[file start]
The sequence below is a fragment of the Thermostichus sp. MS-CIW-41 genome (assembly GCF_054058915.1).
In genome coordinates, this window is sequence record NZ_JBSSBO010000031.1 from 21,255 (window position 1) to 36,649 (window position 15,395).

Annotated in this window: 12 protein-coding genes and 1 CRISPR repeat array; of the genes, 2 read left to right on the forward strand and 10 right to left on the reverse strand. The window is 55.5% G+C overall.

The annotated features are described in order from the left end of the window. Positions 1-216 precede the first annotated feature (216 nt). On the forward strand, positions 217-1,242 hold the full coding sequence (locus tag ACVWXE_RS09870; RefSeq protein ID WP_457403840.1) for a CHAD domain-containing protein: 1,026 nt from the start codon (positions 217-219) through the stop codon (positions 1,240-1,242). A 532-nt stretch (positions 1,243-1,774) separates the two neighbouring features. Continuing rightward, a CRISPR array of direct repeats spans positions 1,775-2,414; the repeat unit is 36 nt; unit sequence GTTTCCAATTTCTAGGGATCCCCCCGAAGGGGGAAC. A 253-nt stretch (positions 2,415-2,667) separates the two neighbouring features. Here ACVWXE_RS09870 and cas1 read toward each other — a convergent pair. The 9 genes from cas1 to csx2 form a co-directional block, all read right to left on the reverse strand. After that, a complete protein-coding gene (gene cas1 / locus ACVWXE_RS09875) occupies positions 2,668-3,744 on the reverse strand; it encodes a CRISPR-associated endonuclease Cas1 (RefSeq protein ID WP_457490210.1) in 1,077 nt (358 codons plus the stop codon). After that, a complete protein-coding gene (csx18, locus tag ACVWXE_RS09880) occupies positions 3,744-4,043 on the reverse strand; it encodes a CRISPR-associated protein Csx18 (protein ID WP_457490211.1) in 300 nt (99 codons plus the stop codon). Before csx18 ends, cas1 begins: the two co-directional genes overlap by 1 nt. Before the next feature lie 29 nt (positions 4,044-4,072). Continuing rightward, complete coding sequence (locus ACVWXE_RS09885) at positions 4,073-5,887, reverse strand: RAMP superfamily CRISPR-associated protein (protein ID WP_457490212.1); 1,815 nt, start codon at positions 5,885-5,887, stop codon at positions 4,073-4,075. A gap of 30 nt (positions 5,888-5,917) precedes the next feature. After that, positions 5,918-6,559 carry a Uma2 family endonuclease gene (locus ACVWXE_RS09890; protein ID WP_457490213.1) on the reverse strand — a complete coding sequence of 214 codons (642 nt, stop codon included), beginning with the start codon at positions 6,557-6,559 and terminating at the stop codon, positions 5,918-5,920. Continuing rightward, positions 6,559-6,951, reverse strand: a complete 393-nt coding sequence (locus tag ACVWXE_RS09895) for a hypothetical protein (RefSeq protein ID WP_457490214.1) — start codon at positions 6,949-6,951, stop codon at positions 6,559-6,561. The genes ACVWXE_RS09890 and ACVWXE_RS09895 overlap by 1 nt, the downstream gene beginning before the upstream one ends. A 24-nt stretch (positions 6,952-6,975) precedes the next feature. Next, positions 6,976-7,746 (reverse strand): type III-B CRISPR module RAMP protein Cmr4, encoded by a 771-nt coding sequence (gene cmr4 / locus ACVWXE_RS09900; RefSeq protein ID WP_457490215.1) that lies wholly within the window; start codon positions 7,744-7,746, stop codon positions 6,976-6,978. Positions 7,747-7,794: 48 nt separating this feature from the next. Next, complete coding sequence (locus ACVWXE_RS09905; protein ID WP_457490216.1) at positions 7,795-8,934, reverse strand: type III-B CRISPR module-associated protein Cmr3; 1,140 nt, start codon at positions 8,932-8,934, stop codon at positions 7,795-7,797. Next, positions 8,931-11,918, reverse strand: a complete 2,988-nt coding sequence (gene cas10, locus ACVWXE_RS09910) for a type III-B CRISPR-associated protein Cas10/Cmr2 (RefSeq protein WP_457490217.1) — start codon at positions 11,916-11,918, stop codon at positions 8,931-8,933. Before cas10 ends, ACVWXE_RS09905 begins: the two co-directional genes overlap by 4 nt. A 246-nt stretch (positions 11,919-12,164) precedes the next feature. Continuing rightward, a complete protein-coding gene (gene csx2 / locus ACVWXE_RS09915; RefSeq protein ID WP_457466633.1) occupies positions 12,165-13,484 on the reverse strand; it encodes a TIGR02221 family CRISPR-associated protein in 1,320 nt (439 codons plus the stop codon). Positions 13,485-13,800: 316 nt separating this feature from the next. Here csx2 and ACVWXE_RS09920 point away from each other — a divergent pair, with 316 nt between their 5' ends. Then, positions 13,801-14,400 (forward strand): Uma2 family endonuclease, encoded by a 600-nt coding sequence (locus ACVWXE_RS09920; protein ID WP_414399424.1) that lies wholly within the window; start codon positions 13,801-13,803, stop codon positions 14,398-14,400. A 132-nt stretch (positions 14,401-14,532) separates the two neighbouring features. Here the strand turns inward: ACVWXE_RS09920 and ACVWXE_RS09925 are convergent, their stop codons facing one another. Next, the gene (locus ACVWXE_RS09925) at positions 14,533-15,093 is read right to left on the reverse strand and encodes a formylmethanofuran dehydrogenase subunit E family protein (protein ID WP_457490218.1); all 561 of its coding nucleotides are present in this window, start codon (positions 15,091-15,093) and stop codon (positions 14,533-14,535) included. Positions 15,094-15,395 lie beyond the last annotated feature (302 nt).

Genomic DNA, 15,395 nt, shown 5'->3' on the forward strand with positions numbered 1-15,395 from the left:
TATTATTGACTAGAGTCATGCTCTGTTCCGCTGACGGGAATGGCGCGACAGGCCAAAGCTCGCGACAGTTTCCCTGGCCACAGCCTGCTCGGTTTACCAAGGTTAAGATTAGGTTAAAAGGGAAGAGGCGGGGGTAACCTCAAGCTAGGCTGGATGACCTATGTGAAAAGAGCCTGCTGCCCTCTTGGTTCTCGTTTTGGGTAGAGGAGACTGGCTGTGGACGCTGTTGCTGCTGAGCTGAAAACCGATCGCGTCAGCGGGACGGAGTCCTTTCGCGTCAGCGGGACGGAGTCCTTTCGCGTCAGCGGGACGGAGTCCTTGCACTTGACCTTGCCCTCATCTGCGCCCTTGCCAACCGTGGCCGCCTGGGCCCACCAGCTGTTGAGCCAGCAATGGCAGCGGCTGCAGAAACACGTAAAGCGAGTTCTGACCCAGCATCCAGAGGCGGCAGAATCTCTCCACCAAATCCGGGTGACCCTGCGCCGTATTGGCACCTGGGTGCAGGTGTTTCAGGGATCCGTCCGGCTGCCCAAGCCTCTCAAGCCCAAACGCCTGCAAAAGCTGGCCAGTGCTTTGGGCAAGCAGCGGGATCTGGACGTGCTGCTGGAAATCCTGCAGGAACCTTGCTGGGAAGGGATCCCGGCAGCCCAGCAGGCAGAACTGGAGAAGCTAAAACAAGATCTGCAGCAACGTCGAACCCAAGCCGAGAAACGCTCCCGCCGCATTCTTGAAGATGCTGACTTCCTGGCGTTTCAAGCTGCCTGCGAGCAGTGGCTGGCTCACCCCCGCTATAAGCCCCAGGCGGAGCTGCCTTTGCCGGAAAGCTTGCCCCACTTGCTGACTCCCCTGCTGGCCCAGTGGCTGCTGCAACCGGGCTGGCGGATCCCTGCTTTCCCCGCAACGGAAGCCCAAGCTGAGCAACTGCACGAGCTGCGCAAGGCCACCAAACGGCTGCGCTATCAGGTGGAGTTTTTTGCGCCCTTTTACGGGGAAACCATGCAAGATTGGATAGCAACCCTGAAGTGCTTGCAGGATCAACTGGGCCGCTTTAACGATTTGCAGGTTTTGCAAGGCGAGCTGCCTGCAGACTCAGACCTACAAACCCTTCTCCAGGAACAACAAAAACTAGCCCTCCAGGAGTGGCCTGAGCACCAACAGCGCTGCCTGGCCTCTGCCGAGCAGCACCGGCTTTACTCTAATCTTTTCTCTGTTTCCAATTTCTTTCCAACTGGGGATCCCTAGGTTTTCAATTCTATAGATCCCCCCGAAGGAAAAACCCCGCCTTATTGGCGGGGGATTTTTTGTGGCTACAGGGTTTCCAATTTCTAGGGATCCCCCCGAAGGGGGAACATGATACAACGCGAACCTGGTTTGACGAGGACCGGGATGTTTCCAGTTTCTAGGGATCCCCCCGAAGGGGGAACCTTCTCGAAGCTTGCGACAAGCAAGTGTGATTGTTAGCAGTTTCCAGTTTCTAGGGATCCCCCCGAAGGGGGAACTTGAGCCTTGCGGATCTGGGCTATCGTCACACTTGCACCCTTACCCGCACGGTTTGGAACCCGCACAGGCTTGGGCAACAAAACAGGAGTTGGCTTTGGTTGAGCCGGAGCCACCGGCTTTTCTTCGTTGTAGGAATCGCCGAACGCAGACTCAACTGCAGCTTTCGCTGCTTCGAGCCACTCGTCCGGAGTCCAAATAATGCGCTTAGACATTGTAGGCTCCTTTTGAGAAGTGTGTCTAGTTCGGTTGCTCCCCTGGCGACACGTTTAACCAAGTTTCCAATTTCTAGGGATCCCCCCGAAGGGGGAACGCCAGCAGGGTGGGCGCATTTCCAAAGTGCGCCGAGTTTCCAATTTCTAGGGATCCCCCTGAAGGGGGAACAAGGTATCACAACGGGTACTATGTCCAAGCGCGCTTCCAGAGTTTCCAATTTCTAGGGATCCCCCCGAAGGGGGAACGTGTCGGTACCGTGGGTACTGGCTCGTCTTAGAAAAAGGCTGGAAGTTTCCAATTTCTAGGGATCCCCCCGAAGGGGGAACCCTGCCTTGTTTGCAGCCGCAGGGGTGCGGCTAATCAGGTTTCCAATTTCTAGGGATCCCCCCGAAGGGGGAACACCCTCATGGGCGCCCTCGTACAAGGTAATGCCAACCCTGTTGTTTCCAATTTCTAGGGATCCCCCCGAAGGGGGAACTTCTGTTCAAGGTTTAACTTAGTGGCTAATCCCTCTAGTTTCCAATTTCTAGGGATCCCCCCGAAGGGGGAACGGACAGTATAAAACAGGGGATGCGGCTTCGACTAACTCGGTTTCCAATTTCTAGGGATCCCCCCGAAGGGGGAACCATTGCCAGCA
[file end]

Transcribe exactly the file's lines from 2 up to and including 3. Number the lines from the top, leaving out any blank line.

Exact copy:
In genome coordinates, this window is sequence record NZ_JBSSBO010000031.1 from 21,255 (window position 1) to 36,649 (window position 15,395).

Annotated in this window: 12 protein-coding genes and 1 CRISPR repeat array; of the genes, 2 read left to right on the forward strand and 10 right to left on the reverse strand. The window is 55.5% G+C overall.